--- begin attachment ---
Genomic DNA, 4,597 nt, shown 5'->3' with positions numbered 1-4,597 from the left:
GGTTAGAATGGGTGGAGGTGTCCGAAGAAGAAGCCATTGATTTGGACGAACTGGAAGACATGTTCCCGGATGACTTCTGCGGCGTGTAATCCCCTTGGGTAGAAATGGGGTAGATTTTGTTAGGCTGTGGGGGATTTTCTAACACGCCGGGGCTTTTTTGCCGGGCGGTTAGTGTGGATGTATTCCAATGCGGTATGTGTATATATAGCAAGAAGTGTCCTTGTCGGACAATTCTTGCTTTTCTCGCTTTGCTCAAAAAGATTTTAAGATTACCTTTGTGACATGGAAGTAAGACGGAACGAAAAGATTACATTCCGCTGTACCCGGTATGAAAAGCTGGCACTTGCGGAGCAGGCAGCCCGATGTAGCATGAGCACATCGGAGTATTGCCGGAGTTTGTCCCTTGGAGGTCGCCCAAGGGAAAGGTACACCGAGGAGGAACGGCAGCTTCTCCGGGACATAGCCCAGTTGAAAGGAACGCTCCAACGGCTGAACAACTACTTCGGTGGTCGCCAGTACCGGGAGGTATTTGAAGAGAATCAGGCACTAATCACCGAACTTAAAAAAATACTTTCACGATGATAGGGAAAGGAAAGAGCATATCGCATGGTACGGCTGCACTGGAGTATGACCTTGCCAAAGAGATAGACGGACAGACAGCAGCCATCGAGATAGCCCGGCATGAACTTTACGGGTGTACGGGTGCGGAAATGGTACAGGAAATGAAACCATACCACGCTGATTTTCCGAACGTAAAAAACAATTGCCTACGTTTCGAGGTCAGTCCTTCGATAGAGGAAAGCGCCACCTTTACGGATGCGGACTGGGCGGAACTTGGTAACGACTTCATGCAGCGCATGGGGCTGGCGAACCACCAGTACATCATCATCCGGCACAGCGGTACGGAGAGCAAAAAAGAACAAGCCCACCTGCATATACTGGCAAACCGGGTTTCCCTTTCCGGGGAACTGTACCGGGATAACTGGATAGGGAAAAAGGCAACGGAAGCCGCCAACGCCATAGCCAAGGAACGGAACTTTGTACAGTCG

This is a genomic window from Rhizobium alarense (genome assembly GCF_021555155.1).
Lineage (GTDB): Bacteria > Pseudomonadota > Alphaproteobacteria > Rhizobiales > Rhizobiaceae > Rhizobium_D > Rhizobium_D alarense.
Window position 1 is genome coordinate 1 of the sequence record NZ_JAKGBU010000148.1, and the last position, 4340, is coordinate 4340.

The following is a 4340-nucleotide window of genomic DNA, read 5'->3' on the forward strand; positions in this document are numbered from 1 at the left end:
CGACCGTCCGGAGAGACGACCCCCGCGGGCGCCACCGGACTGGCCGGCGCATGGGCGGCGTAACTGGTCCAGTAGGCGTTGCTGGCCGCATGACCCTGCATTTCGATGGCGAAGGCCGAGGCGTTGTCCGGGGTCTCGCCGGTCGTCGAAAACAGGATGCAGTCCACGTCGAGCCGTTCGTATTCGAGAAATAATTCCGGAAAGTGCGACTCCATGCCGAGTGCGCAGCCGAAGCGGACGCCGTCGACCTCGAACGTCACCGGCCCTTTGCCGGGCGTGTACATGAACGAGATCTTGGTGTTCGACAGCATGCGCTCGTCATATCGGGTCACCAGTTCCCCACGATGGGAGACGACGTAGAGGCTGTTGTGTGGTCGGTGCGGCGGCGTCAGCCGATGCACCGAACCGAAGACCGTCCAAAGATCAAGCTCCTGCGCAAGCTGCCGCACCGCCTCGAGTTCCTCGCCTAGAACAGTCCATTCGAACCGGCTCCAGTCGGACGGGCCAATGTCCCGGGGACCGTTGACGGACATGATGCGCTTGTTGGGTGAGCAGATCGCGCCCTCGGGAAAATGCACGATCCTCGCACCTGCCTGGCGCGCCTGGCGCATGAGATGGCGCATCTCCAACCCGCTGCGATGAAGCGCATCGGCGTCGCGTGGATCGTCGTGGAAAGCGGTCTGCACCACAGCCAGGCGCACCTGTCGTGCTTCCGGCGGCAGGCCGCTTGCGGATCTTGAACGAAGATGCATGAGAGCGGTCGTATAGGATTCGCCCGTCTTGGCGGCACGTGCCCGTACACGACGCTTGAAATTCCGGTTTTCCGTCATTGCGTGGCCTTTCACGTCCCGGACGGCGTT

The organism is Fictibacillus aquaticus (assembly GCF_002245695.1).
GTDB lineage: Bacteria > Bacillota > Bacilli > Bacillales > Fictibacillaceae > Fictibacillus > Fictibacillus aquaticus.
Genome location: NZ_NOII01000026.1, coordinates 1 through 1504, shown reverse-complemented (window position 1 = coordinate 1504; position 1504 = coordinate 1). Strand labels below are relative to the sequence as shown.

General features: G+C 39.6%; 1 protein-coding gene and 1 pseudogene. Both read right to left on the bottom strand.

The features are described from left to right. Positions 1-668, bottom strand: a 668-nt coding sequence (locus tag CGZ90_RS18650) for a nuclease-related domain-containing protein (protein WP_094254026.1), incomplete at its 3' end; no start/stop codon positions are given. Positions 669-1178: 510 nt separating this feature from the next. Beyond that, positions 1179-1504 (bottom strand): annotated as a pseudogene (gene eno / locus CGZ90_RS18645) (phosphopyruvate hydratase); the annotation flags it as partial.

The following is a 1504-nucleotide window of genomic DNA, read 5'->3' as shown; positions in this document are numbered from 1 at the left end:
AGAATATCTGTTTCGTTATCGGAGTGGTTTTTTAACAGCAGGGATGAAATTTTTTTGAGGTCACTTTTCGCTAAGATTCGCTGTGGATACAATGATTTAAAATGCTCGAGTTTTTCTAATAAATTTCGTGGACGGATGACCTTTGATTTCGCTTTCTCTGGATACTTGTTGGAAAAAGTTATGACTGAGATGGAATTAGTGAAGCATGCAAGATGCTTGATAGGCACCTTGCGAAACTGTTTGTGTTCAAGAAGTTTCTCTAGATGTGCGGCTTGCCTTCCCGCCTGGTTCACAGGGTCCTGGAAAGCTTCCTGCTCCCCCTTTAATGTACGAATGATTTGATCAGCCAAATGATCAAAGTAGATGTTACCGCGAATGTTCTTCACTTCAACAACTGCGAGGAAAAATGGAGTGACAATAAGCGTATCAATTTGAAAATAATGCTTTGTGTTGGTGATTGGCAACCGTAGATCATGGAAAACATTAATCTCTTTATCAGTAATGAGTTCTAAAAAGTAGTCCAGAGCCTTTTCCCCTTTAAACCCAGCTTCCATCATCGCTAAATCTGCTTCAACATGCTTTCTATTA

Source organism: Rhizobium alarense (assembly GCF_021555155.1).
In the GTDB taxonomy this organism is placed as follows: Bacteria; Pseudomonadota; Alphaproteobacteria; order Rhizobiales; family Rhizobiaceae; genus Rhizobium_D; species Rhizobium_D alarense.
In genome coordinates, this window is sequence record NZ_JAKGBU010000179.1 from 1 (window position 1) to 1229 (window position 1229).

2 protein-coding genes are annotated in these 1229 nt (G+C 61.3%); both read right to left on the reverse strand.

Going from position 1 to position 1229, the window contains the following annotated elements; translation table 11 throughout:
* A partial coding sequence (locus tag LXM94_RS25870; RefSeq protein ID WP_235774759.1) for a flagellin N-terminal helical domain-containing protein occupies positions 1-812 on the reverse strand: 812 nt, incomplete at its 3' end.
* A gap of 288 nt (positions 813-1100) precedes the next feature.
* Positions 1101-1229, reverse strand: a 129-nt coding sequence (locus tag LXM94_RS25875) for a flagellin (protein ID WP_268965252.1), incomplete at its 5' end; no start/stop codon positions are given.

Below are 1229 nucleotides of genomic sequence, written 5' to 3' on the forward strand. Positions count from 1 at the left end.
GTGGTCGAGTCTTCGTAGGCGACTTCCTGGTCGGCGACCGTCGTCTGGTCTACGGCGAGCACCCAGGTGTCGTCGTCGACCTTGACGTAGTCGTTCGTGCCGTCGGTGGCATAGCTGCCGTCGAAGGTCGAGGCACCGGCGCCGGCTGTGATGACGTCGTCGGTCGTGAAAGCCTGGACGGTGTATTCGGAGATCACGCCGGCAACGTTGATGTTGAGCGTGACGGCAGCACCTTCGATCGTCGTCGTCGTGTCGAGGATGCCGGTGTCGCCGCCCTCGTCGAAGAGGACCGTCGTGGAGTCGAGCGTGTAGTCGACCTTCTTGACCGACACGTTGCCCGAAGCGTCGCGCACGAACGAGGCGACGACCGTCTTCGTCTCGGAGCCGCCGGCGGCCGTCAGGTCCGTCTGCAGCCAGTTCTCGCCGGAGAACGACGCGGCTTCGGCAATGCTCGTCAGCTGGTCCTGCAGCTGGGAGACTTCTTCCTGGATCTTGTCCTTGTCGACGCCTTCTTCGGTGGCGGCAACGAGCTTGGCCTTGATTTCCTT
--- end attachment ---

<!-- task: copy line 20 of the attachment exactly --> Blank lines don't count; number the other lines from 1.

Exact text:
* A partial coding sequence (locus tag LXM94_RS25870; RefSeq protein ID WP_235774759.1) for a flagellin N-terminal helical domain-containing protein occupies positions 1-812 on the reverse strand: 812 nt, incomplete at its 3' end.